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I'm all for publishing my own work of course. Since I have coursework and new projects during the semester I have temporarily put aside my manuscript and I have communicated with the former (Master's) supervisor about this. But now she kept contacting my current PhD supervisor and he in turn has written to me a few times regarding this matter.

I feel my former supervisor's behaviour is quite innappropriate and this is the third time she does this. There have been two very similar instances previously--her asking my PhD supervisor whether I could depart later than my planned date to start my PhD program; then about two weeks before the final thesis submission, she contacted my PhD supervisor while I hesitated to let her use my thesis for grant application--both times behind my back with me only learning what she did from my PhD supervisor. I called her the second time she did this asking her very politely not to do such a thing again and hoping to remain on good terms. She agreed. But now this happens again........

What can I do to stop her from doing this? While not having my relationship with the current supervisor damaged but also I guess not having to be coerced into doing what she wants?

Any thoughts or suggestions would be appreciated!

  • Related, but not a duplicate academia.stackexchange.com/questions/29032/… – user21984 Oct 23 '14 at 0:00
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    Why not just take some time off and finish it? – Bitwise Oct 23 '14 at 1:08
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    Just to be clear: You have a complete thesis that earned you a degree, but this is somehow not published in any form, and it will be too much effort to publish during the academic year? I feel like I'm missing something. Also, was publication of your thesis not a (possibly deferred) requirement for your master's? – user4512 Oct 23 '14 at 2:36
  • @ChrisWhite Hi this is a Masters thesis and publication is not a requirement. Some of the students do manage to publish after receiving the degree--usually within a year or two. – chipi3 Oct 23 '14 at 5:07
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    while the attention may be bothersome, i would also feel flattered. your work may matter! – Aaron Brick May 13 '15 at 15:53
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One thing you should understand is that in this crazy world, she may benefit from having your thesis published more than you, especially if she is currently under considerations for reappointment or promotion, so don't be too hard on her: rather blame the entire screwed up evaluation system in academia that has made much stronger people panic and do ridiculous things.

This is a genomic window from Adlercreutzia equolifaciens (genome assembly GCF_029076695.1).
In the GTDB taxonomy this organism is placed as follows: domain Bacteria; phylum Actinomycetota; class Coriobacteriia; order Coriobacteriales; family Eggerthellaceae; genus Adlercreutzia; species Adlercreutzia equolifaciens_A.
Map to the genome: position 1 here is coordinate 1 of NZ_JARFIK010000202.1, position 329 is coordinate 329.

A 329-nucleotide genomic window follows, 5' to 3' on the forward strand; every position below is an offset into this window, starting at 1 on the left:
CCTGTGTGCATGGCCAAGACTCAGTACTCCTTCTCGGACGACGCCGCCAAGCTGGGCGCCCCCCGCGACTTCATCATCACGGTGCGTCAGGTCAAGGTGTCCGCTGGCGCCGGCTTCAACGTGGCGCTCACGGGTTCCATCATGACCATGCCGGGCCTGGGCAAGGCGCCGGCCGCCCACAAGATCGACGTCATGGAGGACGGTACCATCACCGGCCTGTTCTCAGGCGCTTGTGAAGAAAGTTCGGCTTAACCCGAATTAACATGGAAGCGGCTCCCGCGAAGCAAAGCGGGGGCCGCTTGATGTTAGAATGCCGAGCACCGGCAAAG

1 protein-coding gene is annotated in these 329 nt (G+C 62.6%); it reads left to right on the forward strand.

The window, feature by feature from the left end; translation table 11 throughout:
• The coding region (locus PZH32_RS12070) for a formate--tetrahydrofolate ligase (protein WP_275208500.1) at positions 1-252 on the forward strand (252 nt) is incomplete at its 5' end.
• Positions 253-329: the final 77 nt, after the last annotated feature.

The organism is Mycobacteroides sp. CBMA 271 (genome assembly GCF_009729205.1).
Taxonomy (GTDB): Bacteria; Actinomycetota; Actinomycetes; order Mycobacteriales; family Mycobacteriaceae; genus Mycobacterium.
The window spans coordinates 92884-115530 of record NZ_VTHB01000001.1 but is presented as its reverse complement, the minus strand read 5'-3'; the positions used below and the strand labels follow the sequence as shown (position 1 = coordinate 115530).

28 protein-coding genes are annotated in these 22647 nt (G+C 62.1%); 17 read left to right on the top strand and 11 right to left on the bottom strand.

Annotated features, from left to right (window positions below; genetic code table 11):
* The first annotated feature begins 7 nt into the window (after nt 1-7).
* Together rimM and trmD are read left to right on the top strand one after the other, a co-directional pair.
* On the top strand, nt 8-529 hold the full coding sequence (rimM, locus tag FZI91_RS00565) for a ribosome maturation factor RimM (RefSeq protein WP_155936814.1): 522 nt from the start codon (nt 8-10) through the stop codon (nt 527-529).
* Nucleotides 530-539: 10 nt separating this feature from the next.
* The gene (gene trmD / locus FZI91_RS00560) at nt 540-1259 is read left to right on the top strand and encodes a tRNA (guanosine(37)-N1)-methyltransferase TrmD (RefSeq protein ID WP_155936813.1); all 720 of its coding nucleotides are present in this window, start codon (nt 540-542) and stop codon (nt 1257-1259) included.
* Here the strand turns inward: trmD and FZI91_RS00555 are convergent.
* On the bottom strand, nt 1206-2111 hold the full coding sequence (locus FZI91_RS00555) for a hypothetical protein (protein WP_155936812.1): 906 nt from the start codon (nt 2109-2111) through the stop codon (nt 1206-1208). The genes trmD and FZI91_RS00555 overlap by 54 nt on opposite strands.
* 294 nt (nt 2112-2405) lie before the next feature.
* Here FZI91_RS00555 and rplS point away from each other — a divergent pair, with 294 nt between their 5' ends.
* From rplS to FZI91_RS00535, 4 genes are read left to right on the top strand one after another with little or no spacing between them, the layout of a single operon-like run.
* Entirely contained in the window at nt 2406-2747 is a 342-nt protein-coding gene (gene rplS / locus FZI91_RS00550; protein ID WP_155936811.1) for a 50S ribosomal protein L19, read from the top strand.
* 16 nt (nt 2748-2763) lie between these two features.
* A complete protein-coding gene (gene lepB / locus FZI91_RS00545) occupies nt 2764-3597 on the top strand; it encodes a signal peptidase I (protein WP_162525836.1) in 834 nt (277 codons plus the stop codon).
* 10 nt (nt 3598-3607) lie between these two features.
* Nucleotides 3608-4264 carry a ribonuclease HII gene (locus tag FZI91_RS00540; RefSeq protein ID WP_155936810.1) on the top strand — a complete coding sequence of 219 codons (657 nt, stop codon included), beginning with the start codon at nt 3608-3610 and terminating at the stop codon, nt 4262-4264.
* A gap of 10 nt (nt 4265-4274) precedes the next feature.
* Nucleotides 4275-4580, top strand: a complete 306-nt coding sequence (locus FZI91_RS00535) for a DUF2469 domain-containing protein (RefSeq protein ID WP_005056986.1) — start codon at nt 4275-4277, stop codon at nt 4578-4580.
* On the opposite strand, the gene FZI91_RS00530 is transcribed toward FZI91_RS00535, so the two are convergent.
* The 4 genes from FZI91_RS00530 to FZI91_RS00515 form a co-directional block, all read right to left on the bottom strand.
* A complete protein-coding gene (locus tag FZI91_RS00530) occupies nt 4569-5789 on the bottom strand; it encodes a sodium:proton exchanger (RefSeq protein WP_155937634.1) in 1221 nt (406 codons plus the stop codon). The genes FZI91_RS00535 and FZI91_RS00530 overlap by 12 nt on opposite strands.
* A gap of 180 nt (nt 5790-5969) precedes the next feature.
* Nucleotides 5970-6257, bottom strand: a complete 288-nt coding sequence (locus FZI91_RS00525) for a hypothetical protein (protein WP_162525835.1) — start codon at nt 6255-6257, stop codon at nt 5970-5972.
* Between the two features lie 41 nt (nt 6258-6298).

With all that said, the usual advice applies: be firm but polite and show some good will. Think of when you can realistically finish the job (it is in your own best interests to finish it eventually regardless of anything), and tell the plan to your current adviser. That should settle your scores with him and, most likely, he'll no longer bother you with that anymore. If you want, you can tell the target date to your former adviser as well.

Don't forget to give yourself some leeway, so that you can keep your word no matter what. Remember that promising less than one expects from you won't hurt your reputation, but failing to keep your promise will.

  • Being under pressure from "the system" is not an excuse to pass the pressure on to people lower in the food chain. – Jørgen Fogh Feb 7 '18 at 11:21
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First of all, good on you for taking a calm approach, particularly when you asked her stop directly. However, her persistent actions, especially after you have asked her politely and directly to stop is bordering on harassment. Not only that, she is undermining you with your present supervisor.

A good course of action I can suggest is to firstly speak with your current supervisor about the situation, your concerns and especially the recent event. Depending on what your current supervisor and you come up with, you could consider a discrete message to your former supervisor's Dean, asking for their assistance in this matter - particularly with her going behind your back.

However, in saying this, negotiate and stick to a timetable to have the manuscript completed - ensuring that your time constraints are also considered. It may be a good idea to have your current supervisor help with this, as it coincides with your current research.

  • Three requests is not harassment. Inappropriate but not harassment which has much stronger connotations. – nickalh Oct 23 '14 at 11:59
  • That is why I said "bordering on harassment" – user21984 Oct 23 '14 at 16:47

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